The End of Film? 'Side by Side' Ponders an Imminent Demise
In the opening montage of Side by Side, a new documentary directed by Chris Kenneally, co-producer/narrator/interviewer Keanu Reeves explains to several high-profile Hollywood directors what the film's thesis is: "It's a documentary about the science, art and impact of digital cinema...In this conversation, in this kind of intersection of time, it's historic...We've kind of come to this place where... 'Is this the end of film?'"
And for the next 95 minutes, Reeves interviews just under 70 Hollywood directors, cinematographers, editors, actors, producers, lab and computer technicians and others sharing their
reasons why they prefer celluloid over digital or vice versa, and how this change has affected, and will continue to affect, the filmmaking process in the coming years.
"We actually spoke to over 140 people," Reeves says. "Everyone was pretty open about sharing their opinions, their thoughts and experience. And I love speaking about movies, so for me, it was fun. But we did have to make some choices as to who to cut."
The idea for the project began while Kenneally, a post-production supervisor for over a decade, was working on the indie feature Henry's Crime, which starred and was produced by Reeves. "Keanu was a true producer and really worked on every aspect of it," Kenneally recalls. "We were spending a lot of time together in the lab and had a lot of same conversations that ended up in the movie about how digital technology is impacting where film is going. At some point Keanu just said, 'Hey, we should make a documentary about this. You want to direct it?' And I said, 'Of course.'"
They began their quest at CamerImage Plus, the International Cinematography Film Festival in Bydgoszcz, Poland. Among the A-list shooters they spoke to include Vilmos Zigmond, Geoff Boyle, Vittorio Storaro, Michael Ballhaus and Michael Chapman. "These guys are the Da Vincis, Michaelangelos and Picassos of our time," notes Kenneally. "To have the opportunity to ask them questions about movie-making was a dream come true."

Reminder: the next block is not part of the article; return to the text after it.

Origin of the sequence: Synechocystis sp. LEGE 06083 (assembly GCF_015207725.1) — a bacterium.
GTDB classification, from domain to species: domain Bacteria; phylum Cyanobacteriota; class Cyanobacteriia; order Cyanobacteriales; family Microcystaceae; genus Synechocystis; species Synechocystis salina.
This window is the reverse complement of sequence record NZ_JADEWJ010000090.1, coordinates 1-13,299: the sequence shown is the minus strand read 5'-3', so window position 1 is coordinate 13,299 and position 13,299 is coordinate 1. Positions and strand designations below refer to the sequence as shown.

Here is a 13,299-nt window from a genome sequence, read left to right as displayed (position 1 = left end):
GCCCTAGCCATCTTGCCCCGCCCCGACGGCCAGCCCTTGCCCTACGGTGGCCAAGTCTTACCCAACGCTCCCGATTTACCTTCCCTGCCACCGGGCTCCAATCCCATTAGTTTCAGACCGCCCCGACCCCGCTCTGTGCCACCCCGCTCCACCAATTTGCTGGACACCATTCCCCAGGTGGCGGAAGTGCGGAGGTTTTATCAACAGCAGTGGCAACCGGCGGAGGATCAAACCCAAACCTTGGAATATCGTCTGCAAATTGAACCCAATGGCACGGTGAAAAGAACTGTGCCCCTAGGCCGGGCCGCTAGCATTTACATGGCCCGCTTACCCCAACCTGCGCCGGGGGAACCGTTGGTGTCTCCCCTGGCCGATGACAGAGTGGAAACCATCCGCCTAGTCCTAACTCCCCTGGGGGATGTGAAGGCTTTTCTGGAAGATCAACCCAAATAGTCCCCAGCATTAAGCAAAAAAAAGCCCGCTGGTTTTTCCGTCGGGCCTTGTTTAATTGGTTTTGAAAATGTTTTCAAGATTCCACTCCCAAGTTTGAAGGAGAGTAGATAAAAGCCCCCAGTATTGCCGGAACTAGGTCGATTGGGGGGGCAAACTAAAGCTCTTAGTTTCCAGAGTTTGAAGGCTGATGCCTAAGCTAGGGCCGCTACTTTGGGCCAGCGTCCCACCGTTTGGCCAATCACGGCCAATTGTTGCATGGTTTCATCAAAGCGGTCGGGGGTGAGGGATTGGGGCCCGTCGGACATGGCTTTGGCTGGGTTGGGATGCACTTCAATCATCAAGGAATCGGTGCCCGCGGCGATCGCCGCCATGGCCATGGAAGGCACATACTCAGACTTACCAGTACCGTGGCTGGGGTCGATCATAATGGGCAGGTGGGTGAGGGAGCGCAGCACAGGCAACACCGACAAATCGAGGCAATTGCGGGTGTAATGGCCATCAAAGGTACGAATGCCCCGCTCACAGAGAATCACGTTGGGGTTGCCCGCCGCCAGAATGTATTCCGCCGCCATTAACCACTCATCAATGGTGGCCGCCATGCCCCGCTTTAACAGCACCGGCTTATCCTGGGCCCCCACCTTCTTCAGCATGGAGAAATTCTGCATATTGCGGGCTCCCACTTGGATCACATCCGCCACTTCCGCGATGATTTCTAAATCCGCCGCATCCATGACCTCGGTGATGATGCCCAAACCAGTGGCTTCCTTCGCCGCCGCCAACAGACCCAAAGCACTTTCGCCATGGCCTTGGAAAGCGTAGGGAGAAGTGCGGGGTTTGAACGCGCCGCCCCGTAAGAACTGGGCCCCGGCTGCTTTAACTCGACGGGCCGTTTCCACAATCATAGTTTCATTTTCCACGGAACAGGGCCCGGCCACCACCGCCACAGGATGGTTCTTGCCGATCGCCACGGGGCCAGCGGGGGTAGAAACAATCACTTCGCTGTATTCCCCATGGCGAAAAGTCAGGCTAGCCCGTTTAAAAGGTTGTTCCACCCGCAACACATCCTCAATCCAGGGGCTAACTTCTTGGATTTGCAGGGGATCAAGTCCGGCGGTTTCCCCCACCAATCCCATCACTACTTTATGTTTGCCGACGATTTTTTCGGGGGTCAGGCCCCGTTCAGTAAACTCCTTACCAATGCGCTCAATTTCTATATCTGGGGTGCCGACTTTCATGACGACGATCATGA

If there is a protagonist in Side by Side, that would be cinematographer Anthony Dod Mantle. "As I began researching the project, I would look up what were some of the earliest Dogme films, like The Celebration, and it was Anthony Dod Mantle who shot it," recalls Kenneally. The Dogme 95 movement began in 1995 by a group of Danish filmmakers, most
notably Lars Von Trier, as a kind of minimalist response to Hollywood films. The Celebration ("Festen") was directed by Thomas Vinterberg, shot on standard definition video cameras, and took the Jury Prize that year at the Cannes Film Festival. "What was the movie that first moved to 24fps [digital cameras]? Again, it was Anthony Dod Mantle in 28 Days Later," Keneally continues.
Director Danny Boyle tells Reeves in the film how he had seen The Celebration and was blown away by the camera work. So Boyle contacted Dod Mantle and told him, "I feel like I'm not
doing the right thing anymore. Can we do something together? Digitally. Which I didn't know exactly what I was saying when I said it. It was like a new word, in a way."
"And then what was the movie that won the first Oscar for best cinematography that was shot digital? Anthony Dod Mantle again," for Boyle's Slumdog Millionaire, Kenneally says. "So I said, 'I gotta talk to this guy.' He's kind of the through line. His thumbprint is on
all these milestones. So it was exciting to find that out, track him down and talk to him. Then we talked to Danny Boyle and Lars Von Trier about him."
In addition to Boyle and Von Trier, Reeves and Kenneally hopped around the globe to speak with other directors, including Steven Soderbergh, James Cameron, George Lucas, David Lynch, Richard Linklater, David Fincher, Martin Scorsese, Lana and Andy Wachowski, Christopher Nolan and Joel Schumacher.
One of the big questions Reaves and Kenneally touch on near the end of their film is whether a conversation about, say, the dynamic range of celluloid versus digital camera even matters to
an audience watching motion pictures less and less in theaters and more often on their iPhones and other platforms. "This isn't like going from silent to talkies," Reeves maintains. "It's not like going from black & white to Technicolor; it's actually more subtle than that. Where the documentary leads to is to talk about the philosophical aspects of film, like when Martin Scorsese says that people don't believe the image anymore, but then Jim Cameron says, 'When was it ever real?'
"What are the new audiences? What are the new screens? How are we experiencing our stories?" Reeves continues. "Not on the big screen. The idea of the image is so mobile now, with so many different mediums. How do we watch our stories now? What can they mean if we're not believing the image? If they're disposable?"